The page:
Beneath the outraged reactions to the New York Times plan to charge heavy users for access to its content, there was an undercurrent of people going through the motions. No matter what plan the Times came up with — it has been prepping this for many months — there would be catcalls that it was doomed to fail. Let’s face it: people don’t like paying for things, and the tech elite hate anything that challenges the orthodoxy of “Free.”
The Times is ready to do just that. The problem with “Free” is it has never delivered on its promise for those that pay a fairly high amount to pay for high-quality content. Free, which means ad-dependent in most cases, is a winning strategy for tech platforms that rely on others to create the content for free. Should Facebook adopt a pay wall? Why when it has 600 million content creators beavering away for the reward of likes. Things are different for publishers. The Web ad game, as we’ve mentioned, is rigged against outfits like the Times. All those reporters covering the Middle East come at a high cost. The Web ad system is premised on page views. The Times has plenty, but it still can’t make it work. That’s because ad rates remain low online. The Times can charge premium rates for its audience, but not so much that an ad buyer can’t easily find that audience in cheaper places. The vogue for audience based buying over context doesn’t help, either.
That leaves the Paper of Record in a tough position. There are two basic camps to solving its dilemma. The slash-and-burn school is led by Henry Blodget, the Business Insider publisher and former Wall Street analyst. Blodget believes the answer is clear: embrace the free Internet but bring down your costs to make up for the lower revenue generated by online ads versus their print counterparts. Blodget counselled the Times to cut its newsroom costs by 40 percent. That’s a tough pill to swallow, no doubt, for the Sulzbergers.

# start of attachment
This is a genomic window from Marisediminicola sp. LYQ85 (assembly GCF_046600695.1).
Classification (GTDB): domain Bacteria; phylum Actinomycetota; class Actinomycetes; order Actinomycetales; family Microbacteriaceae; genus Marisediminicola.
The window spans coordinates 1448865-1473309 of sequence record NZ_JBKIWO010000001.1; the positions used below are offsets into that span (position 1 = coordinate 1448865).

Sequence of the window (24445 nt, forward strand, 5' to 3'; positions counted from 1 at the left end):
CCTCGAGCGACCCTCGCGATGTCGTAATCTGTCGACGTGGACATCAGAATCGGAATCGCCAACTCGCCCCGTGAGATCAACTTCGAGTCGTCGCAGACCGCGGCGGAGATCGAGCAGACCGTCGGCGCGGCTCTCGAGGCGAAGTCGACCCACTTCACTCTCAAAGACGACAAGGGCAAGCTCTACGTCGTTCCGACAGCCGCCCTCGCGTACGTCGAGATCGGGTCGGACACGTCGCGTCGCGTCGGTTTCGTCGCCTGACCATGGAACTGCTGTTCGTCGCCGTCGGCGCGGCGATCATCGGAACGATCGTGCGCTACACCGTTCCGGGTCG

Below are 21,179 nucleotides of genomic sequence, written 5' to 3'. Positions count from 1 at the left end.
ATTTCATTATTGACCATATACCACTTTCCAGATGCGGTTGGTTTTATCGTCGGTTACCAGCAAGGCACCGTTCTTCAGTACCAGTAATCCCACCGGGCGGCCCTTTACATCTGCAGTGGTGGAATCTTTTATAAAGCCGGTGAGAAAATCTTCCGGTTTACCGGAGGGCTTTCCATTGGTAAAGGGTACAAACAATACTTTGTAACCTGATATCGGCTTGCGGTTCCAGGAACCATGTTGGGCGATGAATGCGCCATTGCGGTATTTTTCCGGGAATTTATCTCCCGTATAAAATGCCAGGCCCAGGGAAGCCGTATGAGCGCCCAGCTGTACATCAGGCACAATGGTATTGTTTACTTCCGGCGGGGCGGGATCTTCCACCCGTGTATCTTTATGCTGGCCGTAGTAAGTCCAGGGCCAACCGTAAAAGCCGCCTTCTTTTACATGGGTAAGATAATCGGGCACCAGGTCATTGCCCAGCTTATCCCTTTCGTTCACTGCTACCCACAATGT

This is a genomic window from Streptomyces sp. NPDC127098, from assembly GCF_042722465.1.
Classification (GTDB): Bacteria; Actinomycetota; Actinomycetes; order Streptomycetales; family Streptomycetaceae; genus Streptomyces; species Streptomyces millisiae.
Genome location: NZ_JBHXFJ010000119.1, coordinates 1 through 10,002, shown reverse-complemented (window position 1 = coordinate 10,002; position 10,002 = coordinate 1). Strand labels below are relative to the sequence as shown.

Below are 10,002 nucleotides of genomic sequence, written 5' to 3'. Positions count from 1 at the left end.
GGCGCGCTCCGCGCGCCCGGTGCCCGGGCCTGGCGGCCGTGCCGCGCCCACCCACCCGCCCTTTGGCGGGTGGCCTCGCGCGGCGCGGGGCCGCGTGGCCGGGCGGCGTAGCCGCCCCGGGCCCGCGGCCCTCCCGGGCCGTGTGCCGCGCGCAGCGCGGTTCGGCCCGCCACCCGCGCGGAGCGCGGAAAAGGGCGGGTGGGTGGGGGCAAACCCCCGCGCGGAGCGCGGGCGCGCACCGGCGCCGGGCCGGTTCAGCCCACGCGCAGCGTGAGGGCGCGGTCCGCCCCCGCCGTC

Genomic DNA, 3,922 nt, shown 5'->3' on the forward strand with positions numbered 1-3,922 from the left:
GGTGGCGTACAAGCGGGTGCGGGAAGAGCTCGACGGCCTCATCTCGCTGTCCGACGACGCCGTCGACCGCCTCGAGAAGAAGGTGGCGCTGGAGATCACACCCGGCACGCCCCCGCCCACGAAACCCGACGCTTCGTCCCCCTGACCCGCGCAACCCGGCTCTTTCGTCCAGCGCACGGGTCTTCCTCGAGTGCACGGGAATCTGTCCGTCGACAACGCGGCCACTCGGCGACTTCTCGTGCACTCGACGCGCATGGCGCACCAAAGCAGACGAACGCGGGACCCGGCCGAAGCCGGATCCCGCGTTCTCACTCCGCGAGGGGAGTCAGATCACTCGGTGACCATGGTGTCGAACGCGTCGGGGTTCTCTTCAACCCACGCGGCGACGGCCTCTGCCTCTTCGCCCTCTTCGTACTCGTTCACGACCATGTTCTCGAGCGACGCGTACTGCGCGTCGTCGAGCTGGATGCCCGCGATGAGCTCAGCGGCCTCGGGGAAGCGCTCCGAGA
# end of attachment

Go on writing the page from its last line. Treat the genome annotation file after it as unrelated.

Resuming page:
The second school, which I’m sympathetic to, is the you-ain’t-getting-no-Coke approach. You might remember the scene in Caddyshack where Danny Noonan fills in for the caddymaster in the shack. He tells his rival D’Nunzio that Coke’s are now $1 because “Lou’s been losing at the track.” When D’Nunzio says, “I ain’t payin’ no 50 cents for no Coke,” Noonan tells him, “Well you ain’t getting no Coke.” Nobody likes paying for stuff. But if you want something, if it has real value, people will do so. The mistake was not doing this from the start. James Murdoch, a pay wall proponent, summed it up well last November at the Monaco Media Forum. “First rule—if you are going to monetize something, you probably should not give it away for free.”
The Times is choosing a middle ground. It’s not shutting itself off from the web. Far from it, actually. The Times is understandably objecting even to the term “pay wall” because there are so many ways to access its content without paying a dime. People can read up to 20 articles a month free of charge. Links in social media and elsewhere will go directly to the story without encountering the paywall system. There are several pricing tiers. Some grumble the prices charged by the Times — $15 per month for web and mobile, for instance — are too high. Maybe. But Times media columnist David Carr put it best in a tweeted response to the kneejerk critics, “To those predicting doom w/meter, sheer tonnage of eyeballs will never solve problem of funding many boots on ground.”
The Times’ plan isn’t perfect. But it’s clearly trying to balance two competing notions. It is committed to remaining part of the hurlyburly of the open Internet while trying to change the economics of an ad system that simply doesn’t yet generate enough revenue to pay for quality journalism.